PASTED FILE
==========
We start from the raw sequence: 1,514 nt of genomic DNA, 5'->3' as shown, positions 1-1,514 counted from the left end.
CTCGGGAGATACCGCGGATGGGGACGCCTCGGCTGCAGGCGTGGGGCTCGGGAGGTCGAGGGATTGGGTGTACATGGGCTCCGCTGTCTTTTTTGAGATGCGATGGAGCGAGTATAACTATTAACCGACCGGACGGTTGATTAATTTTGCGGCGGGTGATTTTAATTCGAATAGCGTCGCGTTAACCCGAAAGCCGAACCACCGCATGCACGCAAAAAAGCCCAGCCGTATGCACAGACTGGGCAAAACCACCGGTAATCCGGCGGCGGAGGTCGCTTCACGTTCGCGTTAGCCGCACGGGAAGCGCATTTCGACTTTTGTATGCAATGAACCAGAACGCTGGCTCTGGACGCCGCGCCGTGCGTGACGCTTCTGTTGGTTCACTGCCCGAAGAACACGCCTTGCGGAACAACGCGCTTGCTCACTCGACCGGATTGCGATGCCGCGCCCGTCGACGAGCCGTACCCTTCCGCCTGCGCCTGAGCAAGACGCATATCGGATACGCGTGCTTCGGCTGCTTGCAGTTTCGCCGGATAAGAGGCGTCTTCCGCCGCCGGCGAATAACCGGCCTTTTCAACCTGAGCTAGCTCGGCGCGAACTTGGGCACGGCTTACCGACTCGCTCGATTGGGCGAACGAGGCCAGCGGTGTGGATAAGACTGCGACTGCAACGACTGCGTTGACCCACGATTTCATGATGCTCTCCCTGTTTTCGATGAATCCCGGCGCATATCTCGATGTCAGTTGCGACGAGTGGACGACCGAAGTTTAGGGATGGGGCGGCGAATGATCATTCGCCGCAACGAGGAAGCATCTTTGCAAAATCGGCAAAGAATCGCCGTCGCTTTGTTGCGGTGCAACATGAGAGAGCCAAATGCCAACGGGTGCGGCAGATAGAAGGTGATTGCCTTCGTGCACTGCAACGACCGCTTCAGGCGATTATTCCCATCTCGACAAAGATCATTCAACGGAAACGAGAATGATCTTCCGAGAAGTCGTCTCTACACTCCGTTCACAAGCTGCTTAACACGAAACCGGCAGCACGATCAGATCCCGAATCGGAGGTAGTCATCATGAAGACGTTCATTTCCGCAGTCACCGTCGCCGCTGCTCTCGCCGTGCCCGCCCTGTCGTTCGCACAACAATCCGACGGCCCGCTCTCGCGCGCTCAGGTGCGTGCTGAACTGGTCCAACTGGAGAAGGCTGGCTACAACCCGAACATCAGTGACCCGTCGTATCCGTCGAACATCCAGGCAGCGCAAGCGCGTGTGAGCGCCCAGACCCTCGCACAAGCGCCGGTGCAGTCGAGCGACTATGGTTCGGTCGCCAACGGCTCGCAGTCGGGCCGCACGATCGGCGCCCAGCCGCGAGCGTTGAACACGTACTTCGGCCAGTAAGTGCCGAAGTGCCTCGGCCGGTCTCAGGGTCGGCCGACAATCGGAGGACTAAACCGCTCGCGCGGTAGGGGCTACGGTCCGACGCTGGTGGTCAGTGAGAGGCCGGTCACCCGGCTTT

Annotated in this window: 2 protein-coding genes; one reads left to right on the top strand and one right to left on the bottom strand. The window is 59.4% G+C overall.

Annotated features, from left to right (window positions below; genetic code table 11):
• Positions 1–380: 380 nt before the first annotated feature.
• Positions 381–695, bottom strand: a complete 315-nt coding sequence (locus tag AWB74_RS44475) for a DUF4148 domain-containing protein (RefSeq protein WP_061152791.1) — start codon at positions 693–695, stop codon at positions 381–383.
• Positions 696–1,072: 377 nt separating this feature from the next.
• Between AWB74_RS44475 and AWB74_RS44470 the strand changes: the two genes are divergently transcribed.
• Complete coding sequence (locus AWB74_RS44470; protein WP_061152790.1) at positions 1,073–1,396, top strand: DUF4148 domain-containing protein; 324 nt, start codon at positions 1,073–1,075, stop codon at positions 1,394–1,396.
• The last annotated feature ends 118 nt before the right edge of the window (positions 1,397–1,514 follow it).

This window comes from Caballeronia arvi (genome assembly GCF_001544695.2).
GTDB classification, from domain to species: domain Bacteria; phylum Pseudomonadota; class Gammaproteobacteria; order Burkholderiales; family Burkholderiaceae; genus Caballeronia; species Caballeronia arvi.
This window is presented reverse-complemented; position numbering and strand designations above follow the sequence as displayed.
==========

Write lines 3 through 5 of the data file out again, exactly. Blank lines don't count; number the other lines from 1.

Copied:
Annotated in this window: 2 protein-coding genes; one reads left to right on the top strand and one right to left on the bottom strand. The window is 59.4% G+C overall.

Annotated features, from left to right (window positions below; genetic code table 11):
• Positions 1–380: 380 nt before the first annotated feature.